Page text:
Sort of a follow-up question to Why did the Council of Elrond debate hiding or sending the Ring away, if Sauron wins eventually in that scenario?

If Sauron wins eventually even without finding the Ring, then it seems the situation was already critical by the time Frodo brought the Ring to Rivendell, and would be even more critical if Frodo had not showed up. In that sense, it was a major stroke of good fortune for Frodo to show up when he did - it gives them the option to send it to Mt. Doom.

From the answer to the question above, even though many of the attendees at the Council of Elrond didn't know how bad the military situation was, Elrond/Gandalf (and maybe Aragorn) did know. Why weren't they in panic mode then? One might've expected Frodo not to have arrived at an idyllic Rivendell, but one that was preparing for war - either by preparing help for Gondor, sending envoys to warn Erebor and other potential allies & ask for help, or commission searches for the Ring, etc., before Frodo ever arrived.

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    1. They didn't have any help to offer Gondor. 2. Erebor didn't need their warnings, Mordor was already sending them messengers. 3. There was nobody in a position to help that wasn't already doing what they could. 4. They didn't want to discuss the Ring too openly. It would be a disaster if people generally were looking for the Ring; you'd have more Saruman situations.
    – Shamshiel
    Feb 3, 2023 at 11:15
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    even the Hobbits have noticed that Elves are evacuating Middle Earth in increasing numbers. But not everyone can and not all the Elves are ready to give up and leave everyone else on their own.
    – Shamshiel
    Feb 3, 2023 at 12:48
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    they also note at the Council that the way West would be impossible if Sauron's naval forces overrun the Havens, which is likely to happen
    – alexg
    Feb 3, 2023 at 14:38
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    The Elves strategy was to run away to Valinor, leaving the Men and Dwarves in an impossible situation they helped create. And they would have the protection of the Two Elven rings to help shield them while they did so, as long as the One remained lost. So they were sad, but not panicky. The Men and Dwarves were screwed.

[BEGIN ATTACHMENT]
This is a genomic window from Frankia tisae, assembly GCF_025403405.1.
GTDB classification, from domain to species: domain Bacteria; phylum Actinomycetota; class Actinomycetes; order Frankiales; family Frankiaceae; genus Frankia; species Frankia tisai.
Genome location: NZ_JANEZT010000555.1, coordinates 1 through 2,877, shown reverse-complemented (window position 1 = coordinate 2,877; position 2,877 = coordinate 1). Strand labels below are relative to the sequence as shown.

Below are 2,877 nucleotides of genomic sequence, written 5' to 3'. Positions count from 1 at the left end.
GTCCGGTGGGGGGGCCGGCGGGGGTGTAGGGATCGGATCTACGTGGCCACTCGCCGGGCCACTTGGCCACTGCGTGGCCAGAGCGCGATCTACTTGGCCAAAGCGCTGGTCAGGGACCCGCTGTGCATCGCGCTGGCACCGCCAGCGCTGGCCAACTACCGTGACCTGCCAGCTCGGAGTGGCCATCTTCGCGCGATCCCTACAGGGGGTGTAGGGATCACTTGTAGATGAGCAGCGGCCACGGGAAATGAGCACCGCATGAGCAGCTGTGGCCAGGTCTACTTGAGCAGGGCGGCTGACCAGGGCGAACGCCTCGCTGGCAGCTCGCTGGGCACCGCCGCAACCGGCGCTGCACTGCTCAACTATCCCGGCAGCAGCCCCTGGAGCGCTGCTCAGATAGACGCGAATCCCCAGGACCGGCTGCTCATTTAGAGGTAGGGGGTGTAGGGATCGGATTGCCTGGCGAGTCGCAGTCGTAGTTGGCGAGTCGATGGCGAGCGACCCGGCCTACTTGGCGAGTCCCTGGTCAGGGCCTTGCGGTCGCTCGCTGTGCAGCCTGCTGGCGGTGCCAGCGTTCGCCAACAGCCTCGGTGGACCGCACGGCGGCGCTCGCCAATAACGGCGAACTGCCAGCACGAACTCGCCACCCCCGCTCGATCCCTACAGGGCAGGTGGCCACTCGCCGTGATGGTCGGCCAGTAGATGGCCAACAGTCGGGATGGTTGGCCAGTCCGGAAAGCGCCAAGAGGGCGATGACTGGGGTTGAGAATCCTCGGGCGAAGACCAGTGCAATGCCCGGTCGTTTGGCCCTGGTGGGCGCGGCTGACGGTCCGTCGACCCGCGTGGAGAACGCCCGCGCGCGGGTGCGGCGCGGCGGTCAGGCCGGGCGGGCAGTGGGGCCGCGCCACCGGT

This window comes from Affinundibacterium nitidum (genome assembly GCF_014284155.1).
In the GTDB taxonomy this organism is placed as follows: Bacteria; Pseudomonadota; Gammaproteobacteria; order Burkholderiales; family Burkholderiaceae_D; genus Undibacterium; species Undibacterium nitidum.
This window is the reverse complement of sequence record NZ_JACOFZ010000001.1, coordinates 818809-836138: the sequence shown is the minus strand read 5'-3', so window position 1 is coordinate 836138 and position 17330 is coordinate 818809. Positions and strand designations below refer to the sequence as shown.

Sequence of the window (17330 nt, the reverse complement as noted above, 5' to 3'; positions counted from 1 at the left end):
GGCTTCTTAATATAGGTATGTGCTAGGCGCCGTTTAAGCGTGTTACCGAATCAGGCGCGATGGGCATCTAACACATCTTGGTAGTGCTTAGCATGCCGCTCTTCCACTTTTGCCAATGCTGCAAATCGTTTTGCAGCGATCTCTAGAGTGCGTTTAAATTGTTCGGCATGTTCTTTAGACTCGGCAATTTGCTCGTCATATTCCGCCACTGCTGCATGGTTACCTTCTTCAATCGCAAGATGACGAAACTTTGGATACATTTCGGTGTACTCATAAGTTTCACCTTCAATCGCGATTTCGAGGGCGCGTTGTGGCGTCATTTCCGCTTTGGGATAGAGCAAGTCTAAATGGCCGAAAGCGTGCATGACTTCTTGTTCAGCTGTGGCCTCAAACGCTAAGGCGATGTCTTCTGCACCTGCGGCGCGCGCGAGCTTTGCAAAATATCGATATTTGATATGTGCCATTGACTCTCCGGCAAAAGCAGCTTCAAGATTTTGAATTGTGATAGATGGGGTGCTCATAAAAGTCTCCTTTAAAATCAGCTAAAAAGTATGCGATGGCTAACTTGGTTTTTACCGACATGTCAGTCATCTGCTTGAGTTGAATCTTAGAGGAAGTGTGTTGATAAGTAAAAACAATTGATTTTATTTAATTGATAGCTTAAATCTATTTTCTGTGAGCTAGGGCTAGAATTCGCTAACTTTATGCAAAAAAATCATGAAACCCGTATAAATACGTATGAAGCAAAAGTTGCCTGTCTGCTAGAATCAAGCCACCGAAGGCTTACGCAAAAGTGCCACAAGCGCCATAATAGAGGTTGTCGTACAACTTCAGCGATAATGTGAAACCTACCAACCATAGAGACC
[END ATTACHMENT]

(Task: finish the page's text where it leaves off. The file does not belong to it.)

– RC_23
    Feb 3, 2023 at 16:39
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    In many ways, the good guys' military position is worse at the start of the Hobbit than it is at the start of LOTR, and Gandalf and Elrond encouraging the quest of Erebor is kind of a panic move. Feb 4, 2023 at 0:16

3 Answers 3


We can start the clock even further back. It would have been sensible, after Sauron's defeat at the War of the Last Alliance, to take military measures so that his forces could not use Mordor as a base. Although the inner part of Mordor is hard to occupy for non-orcs, a system of perimeter fortresses and patrols could be established. This is actually what happened, but it failed; Gondor was led to withdraw due to other circumstances, and places like Minas Ithil fell under the enemy's control.

It might have been sensible, at this point, to counterattack. This is also what happened, but regrettably King Eärnur of Gondor did not return - the line of kings in the south was broken and Gondor was net worse off than before.

Knowing about the Ring, it might have been sensible to look for it. They actually did, and Saruman kept looking even after discouraging others.

If you are playing the long game, you might think to build up an immensely powerful military force over a period of centuries. The most obvious precursor is the mighty kingdom of Numenor, and that didn't go very well. Elrond would be skeptical, even aside from the fact that becoming the immortal shadow ruler of a warlike nation is really more of a Sauron move.

In summary, they have tried a lot of the most sensible ideas. But in the long term, the problem is that Sauron keeps coming back, and they can never sustain the military strength necessary to defeat his forces absolutely. In Elrond's lifetime, various kingdoms have risen and dwindled. As he says, "I have seen three ages in the West of the world, and many defeats, and many fruitless victories."